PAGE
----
# ​Physics Laboratory (Electromagnetism)​

### Physics 1 Laboratory (Electromagnetism)

Experiments 1- Transformer
Alternating current (AC) is applied to one of two coils, the primary coil, wounded on a common iron core. The voltage induced in the second coil (named as secondary coil) and the current flowing in it are measured as functions of the number of turns in the coils and the current flowing through the primary coil. 2- Biot-Savart Law
The magnetic field along the axis of wire loops and coils of different dimensions are measured with a teslameter (Hall probe). The relationship between the maximum field and the geometry of the coils providing the magnetic field is investigated and comparison is made between the measured values and theoretical approaches. 3- Wheatstone Bridge
Wheatstone bridge circuit is used to determine unknown resistances. The total resistance of resistors connected in parallel and in series is measured. 4- Magnetic Field Near a Straight Line
A current which flows through conductors produces magnetic field around them. Magnitude of the magnetic field generated by these conductors depends on the current, geometry of the conductor and the distance from it. The magnetic field can be directly measured around the conductors to understand the effect of these parameters. 5- Resistance of a Conductor Content
Resistance of a conducting wire can be measured by measuring the potential drop on it and the current through it. For the wires with known diameter and resistivity, resistances can also be determined theoretically. These results can be compared. 6- Kirchhof’s Laws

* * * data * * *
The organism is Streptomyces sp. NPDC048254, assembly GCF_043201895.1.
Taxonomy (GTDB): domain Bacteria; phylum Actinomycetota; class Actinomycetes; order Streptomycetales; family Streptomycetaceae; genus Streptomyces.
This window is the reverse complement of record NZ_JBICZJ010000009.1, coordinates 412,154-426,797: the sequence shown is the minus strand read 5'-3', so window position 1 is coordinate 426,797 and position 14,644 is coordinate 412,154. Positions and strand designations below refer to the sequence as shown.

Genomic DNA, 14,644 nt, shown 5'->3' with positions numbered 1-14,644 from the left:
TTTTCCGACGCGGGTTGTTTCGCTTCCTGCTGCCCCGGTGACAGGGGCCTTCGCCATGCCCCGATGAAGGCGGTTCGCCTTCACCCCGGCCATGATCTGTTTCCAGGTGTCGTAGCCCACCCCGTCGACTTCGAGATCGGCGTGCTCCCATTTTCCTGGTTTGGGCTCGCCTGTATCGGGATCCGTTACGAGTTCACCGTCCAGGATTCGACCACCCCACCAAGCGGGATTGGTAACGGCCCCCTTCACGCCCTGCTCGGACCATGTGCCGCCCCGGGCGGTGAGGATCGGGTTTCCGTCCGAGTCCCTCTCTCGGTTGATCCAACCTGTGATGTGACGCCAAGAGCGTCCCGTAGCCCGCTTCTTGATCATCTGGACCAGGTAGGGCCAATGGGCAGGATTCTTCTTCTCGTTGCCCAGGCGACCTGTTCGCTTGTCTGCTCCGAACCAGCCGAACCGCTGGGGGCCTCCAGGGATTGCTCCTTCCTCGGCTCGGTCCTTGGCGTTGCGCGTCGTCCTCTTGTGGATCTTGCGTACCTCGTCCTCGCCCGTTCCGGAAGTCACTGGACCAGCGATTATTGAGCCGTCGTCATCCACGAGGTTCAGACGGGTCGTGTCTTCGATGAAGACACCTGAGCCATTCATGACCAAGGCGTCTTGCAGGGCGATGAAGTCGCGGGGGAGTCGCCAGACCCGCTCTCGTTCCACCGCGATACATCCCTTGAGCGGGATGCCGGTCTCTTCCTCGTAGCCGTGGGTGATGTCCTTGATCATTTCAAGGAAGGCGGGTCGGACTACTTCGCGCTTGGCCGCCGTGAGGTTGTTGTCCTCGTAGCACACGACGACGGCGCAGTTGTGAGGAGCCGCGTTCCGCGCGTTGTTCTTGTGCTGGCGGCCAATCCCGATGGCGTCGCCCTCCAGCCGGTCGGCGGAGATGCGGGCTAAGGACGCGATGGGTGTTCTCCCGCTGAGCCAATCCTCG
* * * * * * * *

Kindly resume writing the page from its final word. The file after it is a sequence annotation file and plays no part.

Kirchhoff’s laws are verified by measuring current, voltage and resistance in series and parallel circuits. Wheatstone bridge circuit is used to determine unknown resistances more precisely. However, that is a different experiment. 7- Ohm’s Law
Ohm’s law is one of the well-known principle in electricity. If there is a linear relation between the current flowing and the voltage drop on a circuit element, this circuit element is known to obey Ohm’s Law. 8- Equipotential Surfaces Content
Equipotential lines are like contour lines on a map which trace lines of equal altitude. In this case the "altitude" is electric potential or voltage. Equipotential lines are always perpendicular to the electric field lines. In three dimensions, combination of points with the same potential form equipotential surfaces. Motion along an equipotential surface requires no work since the direction of motion is perpendicular to the electric field. 9- Self Induction
A coil is located in a DC circuit. When the circuit is closed, the magnetic field of the coil builds up and generates a self-induction voltage which counteracts the increase.  An incandescent lamp in the circuit lights up only gradually. 10- Discharge Curve of a Capacitor
A capacitor is charged by way of a resistor. The current is measured as a function of time and the effects of capacitance, resistance and the voltage applied are determined.